Despite the law’s statutory call for ACOs, savings attributed to them have yielded mixed results in voluntary pilot programs. In the first year of such programs under the ACA, there was a small 0.3 percent reduction in cost increase compared to a fee-for-service cohort. However, only 23 of the initial 32 Pioneer ACOs continued the program in its second year. Of the 32, 18 achieved below-budget spending (only 13 saved enough to receive a share of the savings), and 14 overspent the budget, (only two had statistically significant losses). It’s important to note that significant expenses in infrastructure to facilitate coordinated care were often not included in the costs. When considering all costs involved, a Health Affairs report in July 2013 concluded that the majority of Pioneer ACO’s most likely failed to break even financially.
The ACO approach ignores the most important driver of healthcare inflation: increased demand for medical services. This greater demand is due to no less than seven factors: (1) an aging population, (2) improving technology, (3) effective new medications, (4) increasing patient expectations, (5) defensive medicine secondary to medical liability concern, (6) more unhealthy lifestyle choices, and (7) more patients with the chronic diseases of aging which can only be managed and not cured.
Examples of cost drivers are numerous: improved quality of life from the increase in surgical implants of artificial knees and hips; better therapies that reduce mortality from heart disease and stroke; new cures of malignancies from drugs and bone marrow transplantations; new cures for certain infectious diseases. These are only a few examples of hundreds.
Unintended consequences accompanying such a change in market mechanisms may also result: patients may be excluded from specialized services and doctors under limited networks; access for the sickest patients may be in jeopardy when the predetermined fixed global budgets are not adjusted adequately to account for increased patient need; and a two-tiered system of medical care will develop when statutory limits are placed on expenditures for medical services. Finally, and most important, the reversal of incentives implied by fixed budgets for care through capitation methodologies challenges physician advocacy for patients, risking an erosion of trust between patients and caregivers.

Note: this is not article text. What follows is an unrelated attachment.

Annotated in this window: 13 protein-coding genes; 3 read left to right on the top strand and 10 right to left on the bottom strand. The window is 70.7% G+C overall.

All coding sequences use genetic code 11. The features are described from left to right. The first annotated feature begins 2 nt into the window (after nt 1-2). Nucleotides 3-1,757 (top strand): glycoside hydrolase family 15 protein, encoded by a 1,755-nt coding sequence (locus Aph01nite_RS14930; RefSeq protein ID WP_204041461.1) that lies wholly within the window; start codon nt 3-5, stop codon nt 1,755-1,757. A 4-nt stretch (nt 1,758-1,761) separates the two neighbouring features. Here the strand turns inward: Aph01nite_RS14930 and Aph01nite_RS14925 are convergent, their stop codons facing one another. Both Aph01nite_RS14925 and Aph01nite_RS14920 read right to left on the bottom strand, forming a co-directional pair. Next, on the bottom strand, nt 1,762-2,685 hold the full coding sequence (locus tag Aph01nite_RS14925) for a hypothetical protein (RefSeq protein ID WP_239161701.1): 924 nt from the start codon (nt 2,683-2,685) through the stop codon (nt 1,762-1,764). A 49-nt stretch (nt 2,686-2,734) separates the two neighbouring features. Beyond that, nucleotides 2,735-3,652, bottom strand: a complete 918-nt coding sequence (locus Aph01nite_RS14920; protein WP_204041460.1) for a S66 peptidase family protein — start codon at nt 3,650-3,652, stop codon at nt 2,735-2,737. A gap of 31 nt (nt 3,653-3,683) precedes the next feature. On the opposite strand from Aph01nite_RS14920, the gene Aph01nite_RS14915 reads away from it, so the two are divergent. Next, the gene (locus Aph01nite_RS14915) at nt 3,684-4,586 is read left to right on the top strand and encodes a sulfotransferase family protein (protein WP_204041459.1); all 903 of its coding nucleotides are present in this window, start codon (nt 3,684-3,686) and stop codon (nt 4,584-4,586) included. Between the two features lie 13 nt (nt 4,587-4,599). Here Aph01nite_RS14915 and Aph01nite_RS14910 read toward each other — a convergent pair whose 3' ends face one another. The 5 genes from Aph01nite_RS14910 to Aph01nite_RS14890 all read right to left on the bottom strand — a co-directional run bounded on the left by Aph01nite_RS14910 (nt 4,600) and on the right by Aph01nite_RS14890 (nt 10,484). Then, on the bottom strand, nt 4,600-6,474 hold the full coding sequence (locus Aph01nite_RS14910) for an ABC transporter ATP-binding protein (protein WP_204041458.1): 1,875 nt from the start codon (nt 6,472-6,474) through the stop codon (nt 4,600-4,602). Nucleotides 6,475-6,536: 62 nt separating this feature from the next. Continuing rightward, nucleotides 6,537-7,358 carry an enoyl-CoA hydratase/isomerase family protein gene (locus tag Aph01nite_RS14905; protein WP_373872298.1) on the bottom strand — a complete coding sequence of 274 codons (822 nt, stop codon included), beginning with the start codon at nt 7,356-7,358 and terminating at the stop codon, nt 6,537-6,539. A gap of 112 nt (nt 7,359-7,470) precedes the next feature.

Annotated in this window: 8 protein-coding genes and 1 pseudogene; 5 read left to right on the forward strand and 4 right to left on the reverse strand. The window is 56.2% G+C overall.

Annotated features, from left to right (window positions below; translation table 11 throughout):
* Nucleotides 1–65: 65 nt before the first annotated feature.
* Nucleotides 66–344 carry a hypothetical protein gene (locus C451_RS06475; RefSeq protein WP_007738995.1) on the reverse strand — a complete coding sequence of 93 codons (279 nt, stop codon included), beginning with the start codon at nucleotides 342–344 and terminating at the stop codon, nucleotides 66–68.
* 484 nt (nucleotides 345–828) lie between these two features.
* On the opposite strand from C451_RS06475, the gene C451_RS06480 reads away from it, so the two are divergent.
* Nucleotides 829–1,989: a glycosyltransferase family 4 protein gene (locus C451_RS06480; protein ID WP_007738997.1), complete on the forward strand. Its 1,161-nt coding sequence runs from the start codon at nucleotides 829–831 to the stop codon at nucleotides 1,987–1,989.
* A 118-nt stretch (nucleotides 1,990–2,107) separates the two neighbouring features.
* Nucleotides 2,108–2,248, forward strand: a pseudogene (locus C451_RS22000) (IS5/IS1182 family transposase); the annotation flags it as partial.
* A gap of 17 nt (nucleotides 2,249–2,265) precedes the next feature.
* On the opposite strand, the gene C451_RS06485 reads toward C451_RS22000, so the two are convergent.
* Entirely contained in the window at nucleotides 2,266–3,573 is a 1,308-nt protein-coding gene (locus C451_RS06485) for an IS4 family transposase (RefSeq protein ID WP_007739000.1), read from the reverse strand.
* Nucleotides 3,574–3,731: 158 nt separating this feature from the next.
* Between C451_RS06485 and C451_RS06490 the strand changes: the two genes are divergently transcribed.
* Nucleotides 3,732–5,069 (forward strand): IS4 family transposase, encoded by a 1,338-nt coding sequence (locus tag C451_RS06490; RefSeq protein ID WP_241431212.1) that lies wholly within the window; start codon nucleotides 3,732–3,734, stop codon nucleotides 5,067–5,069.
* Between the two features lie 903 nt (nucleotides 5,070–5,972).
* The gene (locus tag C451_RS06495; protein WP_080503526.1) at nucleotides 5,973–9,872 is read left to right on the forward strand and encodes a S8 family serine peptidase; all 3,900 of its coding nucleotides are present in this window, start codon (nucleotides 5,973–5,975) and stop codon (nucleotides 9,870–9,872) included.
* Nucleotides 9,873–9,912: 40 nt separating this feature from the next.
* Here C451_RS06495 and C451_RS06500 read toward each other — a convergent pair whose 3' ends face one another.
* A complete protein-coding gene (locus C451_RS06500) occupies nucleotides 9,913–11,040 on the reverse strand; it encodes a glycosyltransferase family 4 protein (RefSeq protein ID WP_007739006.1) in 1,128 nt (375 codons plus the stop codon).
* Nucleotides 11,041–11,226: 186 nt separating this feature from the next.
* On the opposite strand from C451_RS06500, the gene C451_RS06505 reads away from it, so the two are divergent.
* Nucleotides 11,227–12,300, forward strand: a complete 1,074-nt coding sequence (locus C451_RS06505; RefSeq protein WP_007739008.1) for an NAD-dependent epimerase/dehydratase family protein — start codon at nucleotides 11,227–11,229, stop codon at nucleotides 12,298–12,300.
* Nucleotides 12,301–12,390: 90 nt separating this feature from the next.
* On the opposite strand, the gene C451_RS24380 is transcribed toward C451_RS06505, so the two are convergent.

We cannot ignore rising costs, but cost control should begin with a market-based approach that preserves the physician-patient relationship. Such a system would include six elements: (1) transparency of price and outcomes, (2) increased prices for minimally useful services, (3) transparency of provider utilization patterns coupled with decision support systems, (4) a match of the appropriately trained professional with the patient’s need, (5) economic incentives for health organizations to devise systems to facilitate better coordination between providers, and (6) incentives for patients to adopt healthy behaviors. Value-based insurance designs are based on some of these principles.
Despite the better understood and popular Massachusetts health reform bill of 2006, stage two of Massachusetts’s reform is simply misguided. Chapter 224 builds a planned healthcare system based upon the ultimate decisions of a 10-person council, one that might have benefitted from a requirement to have at least one physician member.
This law creates a bigger bureaucracy, arbitrarily limits total medical expenditures, increases costs to be borne by the health care system and taxpayers, and threatens a system of care known throughout the world for its quality and innovation. Most important, it challenges the critical advocacy and dedication of physicians for patients, the essential requirement for patient trust and the healing process.As a new governor and Legislature begin to lead the Commonwealth, it is critical that they stay alert for the unintended consequences of Chapter 224. For just as the Affordable Care Act has its shortcomings, so, too, does our state reform, and it’s important that the Commonwealth and its leadership be prepared to offer remedies as they appear.
Dr. Joel Rubenstein is Clinical Professor of Medicine at Tufts University School of Medicine and retired Chief of Cardiology at Newton-Wellesley Hospital in Massachusetts.